By Mark Lee
Northwest Asian Weekly
Two significant events in Asian American media are currently pending. One is regarding the release of “Americanese,” a film adapted from Shawn Wong’s novel “American Knees,” which will be released later this year. The other is a new novel by Amy Tan.
“Americanese” is significant because it tells a story that has never been told in American movies. Tan’s book bears recognition because she is probably the most well-known Asian American author today.
Tan is best known for “The Joy Luck Club” back in 1989, which was later adapted into a Hollywood film.In a recent PBS special entitled “Hollywood Chinese,” Tan spoke about her experiences with racism when growing up as a child. Unfortunately, in my opinion, Tan has contributed to the very racism that she complains about.
“Joy Luck Club” was about Chinese mothers and their American born daughters. In the story, the mothers attempt to maintain control, while the daughters try to break free. The mothers were portrayed as being victims of a sexist society in China.
The book received praise for showing women in strong, starring roles. However, the story has a flip side. The novel portrayed Asian men as scapegoats and cast them as inferior to white men.
In the film, there are three Chinese husbands who are married to the mothers when they lived in China. One man is a gangster with four wives and another is an abusive playboy. The third husband was a young man who, in spite of his age, was also abusive.
Married to one of the daughters is an Asian American. He, too, is portrayed as an insensitive jerk who pays more attention to his bills than his wife.
On the other hand, there are two white, male characters that are romantic. One is the boyfriend of one of the daughters. He is portrayed as a good guy who treats his girlfriend like a princess.
The other is from a wealthy family in California, whose marriage with one of the daughters ends in divorce. In one scene, he says that though he had been having an affair, the reason for the divorce was because his Asian American wife was not as assertive as she was when they first met.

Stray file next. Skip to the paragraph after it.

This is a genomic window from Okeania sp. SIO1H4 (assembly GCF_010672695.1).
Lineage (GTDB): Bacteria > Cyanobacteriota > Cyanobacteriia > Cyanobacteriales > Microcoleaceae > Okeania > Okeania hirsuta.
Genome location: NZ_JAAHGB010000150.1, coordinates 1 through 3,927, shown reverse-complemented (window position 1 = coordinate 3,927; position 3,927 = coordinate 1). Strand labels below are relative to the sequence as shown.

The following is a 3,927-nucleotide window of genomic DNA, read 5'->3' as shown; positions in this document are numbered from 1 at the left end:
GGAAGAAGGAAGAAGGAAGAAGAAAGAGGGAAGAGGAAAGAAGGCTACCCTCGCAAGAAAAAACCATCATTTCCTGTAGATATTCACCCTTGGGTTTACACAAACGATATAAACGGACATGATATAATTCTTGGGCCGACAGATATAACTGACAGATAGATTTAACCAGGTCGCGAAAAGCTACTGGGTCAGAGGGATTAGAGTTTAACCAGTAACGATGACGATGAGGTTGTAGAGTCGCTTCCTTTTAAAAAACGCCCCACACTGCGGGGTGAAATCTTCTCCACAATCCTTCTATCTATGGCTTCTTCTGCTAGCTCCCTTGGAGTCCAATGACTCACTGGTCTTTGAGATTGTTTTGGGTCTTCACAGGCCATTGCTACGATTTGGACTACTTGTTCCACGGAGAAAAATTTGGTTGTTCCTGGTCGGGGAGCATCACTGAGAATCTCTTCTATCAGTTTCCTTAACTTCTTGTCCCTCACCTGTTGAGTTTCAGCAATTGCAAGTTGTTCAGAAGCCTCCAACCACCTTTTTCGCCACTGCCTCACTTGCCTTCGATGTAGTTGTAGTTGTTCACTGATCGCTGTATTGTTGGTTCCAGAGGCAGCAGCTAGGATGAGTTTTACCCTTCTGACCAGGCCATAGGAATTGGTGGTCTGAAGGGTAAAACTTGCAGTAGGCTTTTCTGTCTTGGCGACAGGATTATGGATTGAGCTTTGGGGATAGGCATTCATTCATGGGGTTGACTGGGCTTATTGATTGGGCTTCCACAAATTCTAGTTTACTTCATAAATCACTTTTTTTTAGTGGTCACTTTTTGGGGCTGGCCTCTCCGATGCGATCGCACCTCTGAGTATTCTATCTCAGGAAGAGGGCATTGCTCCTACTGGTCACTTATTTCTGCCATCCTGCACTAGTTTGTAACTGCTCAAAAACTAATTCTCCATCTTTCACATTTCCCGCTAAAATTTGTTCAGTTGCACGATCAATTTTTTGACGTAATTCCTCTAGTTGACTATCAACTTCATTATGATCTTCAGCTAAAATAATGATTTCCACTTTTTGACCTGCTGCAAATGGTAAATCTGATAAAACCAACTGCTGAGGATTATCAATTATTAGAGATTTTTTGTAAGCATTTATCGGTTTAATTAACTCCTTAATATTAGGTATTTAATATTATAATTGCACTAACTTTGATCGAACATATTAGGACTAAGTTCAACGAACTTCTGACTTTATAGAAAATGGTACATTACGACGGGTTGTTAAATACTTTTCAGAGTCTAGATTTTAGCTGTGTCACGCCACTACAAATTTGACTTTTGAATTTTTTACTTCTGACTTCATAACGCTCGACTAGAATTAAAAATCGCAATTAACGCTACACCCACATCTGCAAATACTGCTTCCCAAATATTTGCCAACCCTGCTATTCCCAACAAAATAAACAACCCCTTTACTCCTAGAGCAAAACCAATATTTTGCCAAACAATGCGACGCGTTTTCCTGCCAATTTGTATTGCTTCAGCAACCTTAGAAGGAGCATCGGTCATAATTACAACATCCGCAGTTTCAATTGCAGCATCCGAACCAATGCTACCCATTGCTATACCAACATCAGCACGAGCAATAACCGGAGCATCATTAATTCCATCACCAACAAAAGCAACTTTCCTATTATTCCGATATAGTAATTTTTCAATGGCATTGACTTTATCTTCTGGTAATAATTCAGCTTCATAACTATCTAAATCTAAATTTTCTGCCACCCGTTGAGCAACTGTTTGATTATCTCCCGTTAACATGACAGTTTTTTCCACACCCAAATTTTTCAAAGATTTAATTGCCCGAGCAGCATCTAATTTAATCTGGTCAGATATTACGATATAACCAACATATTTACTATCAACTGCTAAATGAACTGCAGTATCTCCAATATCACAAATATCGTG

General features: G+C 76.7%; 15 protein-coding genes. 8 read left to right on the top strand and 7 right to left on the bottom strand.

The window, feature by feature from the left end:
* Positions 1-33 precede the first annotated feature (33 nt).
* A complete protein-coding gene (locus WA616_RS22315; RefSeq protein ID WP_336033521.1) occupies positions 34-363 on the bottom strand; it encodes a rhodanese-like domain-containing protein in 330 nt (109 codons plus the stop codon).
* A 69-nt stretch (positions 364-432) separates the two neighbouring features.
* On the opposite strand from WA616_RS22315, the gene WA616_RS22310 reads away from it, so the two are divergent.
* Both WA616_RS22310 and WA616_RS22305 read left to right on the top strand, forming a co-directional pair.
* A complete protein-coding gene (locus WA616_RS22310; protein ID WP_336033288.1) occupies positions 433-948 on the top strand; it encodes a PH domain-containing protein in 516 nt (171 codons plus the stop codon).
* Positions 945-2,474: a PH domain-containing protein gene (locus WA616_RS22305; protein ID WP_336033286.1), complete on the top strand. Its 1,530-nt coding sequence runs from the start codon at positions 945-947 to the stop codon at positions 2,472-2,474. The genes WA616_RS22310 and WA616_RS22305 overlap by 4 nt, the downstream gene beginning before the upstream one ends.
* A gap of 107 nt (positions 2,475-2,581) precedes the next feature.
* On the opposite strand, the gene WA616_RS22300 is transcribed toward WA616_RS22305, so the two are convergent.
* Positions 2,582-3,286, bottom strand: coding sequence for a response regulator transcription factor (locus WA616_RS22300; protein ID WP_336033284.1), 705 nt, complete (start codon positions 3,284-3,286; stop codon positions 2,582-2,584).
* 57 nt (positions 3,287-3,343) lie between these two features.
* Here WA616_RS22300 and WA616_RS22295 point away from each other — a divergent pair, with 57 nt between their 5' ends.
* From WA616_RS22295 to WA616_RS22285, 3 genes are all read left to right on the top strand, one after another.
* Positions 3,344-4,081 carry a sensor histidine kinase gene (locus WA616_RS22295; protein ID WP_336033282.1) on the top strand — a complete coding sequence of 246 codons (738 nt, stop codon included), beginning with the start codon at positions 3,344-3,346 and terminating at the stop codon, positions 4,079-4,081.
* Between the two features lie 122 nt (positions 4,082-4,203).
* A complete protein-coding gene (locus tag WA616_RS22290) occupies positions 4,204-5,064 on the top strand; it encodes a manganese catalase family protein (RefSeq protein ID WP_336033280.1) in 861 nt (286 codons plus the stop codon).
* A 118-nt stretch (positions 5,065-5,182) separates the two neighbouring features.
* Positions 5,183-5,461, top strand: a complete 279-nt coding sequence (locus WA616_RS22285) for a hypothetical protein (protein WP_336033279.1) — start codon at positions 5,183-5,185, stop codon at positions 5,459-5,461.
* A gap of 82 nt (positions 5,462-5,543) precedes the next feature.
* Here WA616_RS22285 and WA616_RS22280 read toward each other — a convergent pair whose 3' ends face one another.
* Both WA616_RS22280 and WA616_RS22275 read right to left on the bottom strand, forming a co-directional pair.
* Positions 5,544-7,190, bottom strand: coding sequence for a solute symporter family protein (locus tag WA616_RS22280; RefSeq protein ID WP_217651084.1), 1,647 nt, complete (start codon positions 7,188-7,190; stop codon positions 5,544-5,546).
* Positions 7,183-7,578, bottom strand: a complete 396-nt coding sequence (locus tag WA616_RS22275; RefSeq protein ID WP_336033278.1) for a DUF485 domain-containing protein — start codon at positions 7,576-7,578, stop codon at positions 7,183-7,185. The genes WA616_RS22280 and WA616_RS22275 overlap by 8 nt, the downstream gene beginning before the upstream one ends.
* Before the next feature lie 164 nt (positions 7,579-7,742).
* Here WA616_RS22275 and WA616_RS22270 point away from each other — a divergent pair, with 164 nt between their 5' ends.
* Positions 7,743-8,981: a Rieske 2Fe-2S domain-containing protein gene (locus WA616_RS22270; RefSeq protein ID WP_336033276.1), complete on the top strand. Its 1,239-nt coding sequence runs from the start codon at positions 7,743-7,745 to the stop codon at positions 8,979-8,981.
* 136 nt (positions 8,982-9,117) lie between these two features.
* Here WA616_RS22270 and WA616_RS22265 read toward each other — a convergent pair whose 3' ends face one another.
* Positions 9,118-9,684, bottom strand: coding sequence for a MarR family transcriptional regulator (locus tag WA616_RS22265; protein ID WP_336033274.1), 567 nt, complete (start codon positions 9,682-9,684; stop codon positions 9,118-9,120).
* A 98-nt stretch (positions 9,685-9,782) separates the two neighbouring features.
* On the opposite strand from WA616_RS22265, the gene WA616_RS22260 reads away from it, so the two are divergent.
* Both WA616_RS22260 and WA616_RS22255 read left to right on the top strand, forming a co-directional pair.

Even though he cheated, the man is shown as still being a good guy because he encourages his wife to be more outspoken.
There is nothing wrong with a story that illustrates sexism and the oppression that results from it. However, when you look at the repeated portrayals of Asian men in a negative light and contrast them with the more positive portrayal of their white counterparts, the story begins to look suspicious.
It is impossible to know exactly why Tan chose to write such a skewed story in regard to Asian men and white men. She possibly could have thought that a white editor would be in favor of selling a story that portrayed a white man in a superior role. However, in doing that, it feeds the continuing racial bias against Asian men.
Tan had a demanding mother herself, who pushed her to get ahead in society. Maybe this pressure, as well as her own experiences with racism, caused her to become fixated on social status and led her to feel that white men are superior.
Regardless of what Tan’s motivations were in “The Joy Luck Club,” the result has been a repetition of the same Hollywood clichés, showing white males as vastly superior to Asian men.
In contrast, “Americanese” flips this story upside down and presents a much more complicated and subtle exploration of how racism affects Asian Americans. The film examines the relationship between Raymond, an Asian American man, and Aurora, a half white, half Asian woman.
Aurora and Raymond are complex characters who struggle with their inner contradictions and flaws. Raymond’s personal shortcomings cause him to bungle his relationship. Aurora must struggle with her own inclination that she is better because she is part white, although she has experienced racism herself.
“Americanese” shows the pain that racism causes to the characters and ties the relationship to the broader influences that socially created attitudes have on race.
We each have our own unique story in life. Hollywood does not generally portray these unique stories. Instead, it often reduces Asians to stereotypes. By doing so, it presents false stories and creates propaganda.
I am not optimistic that Hollywood will significantly change within our lifetime. I would like to see an alternative Asian American film industry created through funding from Asians who have become wealthy in the technology field.
I want to see Hollywood being held accountable through boycotts in both the United States and in foreign countries where Hollywood makes a lot of money. The 20th century involved the civil rights struggle for legal equality in jobs and housing. Equality in the media for all races is and will be a major civil rights challenge in America in the 21st century. ♦
Mark Lee can be reached at firstname.lastname@example.org.